It’s 1986: The Cosby Show and Cheers are at the height of popularity, the Soviet Union is still intact, and the World Wide Web has yet to be invented. It’s also the last year Congress will pass substantial immigration reform thanks to our very own Senator Al Simpson in the Simpson-Mazzoli...

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How to Slay a Dragon; or, What Fiction Can Teach Us

How to Slay a Dragon; or, What Fiction Can Teach Us

So reads the epigraph to Neil Gaiman’s novella Coraline. At the most basic level, this paraphrase of a G.K. Chesterton quote does what an epigraph should, hinting at the story’s larger theme. Coraline, the hero of the story, is thrilled when she discovers a locked door in her new apartment that,...

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Humanities’ Role in Cultural Awareness

Humanities’ Role in Cultural Awareness

Word got back to us that a call had been made to local law enforcement inquiring if they planned on doing something about the fact that the most famous “illegal immigrant” in America was coming to Jackson, Wyoming. We knew that featuring a talk by Jose Antonio Vargas, a Pulitzer Prize-winning...

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Public Humanities Programs and the “Elite” Narrative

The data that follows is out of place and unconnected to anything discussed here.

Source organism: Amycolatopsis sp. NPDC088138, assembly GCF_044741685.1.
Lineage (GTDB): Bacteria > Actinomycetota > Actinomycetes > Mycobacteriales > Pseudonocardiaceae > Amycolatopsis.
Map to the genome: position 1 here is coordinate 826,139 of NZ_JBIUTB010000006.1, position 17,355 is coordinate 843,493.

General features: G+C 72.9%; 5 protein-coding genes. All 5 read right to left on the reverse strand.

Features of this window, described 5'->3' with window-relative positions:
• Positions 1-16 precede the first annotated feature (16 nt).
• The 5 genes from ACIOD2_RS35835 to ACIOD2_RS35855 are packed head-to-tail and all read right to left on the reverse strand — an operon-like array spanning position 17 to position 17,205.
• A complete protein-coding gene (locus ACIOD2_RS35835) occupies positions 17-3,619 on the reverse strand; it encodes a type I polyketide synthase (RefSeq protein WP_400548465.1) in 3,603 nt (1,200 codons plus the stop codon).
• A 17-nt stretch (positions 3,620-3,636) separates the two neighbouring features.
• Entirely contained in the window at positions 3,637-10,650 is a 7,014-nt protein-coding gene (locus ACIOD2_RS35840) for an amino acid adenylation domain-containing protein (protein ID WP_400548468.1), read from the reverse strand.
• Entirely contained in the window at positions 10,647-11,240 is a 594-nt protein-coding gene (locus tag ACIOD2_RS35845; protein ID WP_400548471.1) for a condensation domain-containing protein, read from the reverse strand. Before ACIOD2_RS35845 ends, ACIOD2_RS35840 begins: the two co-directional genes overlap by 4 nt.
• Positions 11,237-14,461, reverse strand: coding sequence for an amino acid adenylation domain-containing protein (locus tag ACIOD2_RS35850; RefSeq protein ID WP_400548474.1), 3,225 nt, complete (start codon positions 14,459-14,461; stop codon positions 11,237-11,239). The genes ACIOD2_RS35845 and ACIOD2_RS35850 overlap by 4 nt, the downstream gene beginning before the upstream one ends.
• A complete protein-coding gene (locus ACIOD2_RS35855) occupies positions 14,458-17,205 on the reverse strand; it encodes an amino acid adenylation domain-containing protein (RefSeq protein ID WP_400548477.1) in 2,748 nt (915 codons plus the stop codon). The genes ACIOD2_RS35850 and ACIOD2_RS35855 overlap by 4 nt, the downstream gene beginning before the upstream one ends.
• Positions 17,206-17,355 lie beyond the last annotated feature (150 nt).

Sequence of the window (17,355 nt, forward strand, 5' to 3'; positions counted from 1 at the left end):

Public Humanities Programs and the “Elite” Narrative

Taking a closer look the state of our nation and our state after what most will agree was the most combative presidential election of our lifetimes, clearly reveals the lack of civility and divisions of class, race, and culture that the campaign has exposed. Many of my fellow humanities council...

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#WhatsYourSource

#WhatsYourSource

Earlier this month “fake news” got daily coverage when a man shot a rifle in the Comet Ping Pong pizzeria in Washington D.C. Having read online articles claiming (falsely) the restaurant was the center of a child sex slave ring, Edgar Welch of North Carolina traveled to the pizzeria to investigate...

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American Indian History is American History

American Indian History is American History

[vc_row][vc_column][vc_single_image image="2283" img_size="large" add_caption="yes"][vc_column_text]By Shannon D. Smith, Executive Director One hundred and fifty years ago, on December 21, 1866, an alliance of Lakota, Northern Cheyenne, and Northern Arapaho fighters overwhelmed and defeated the...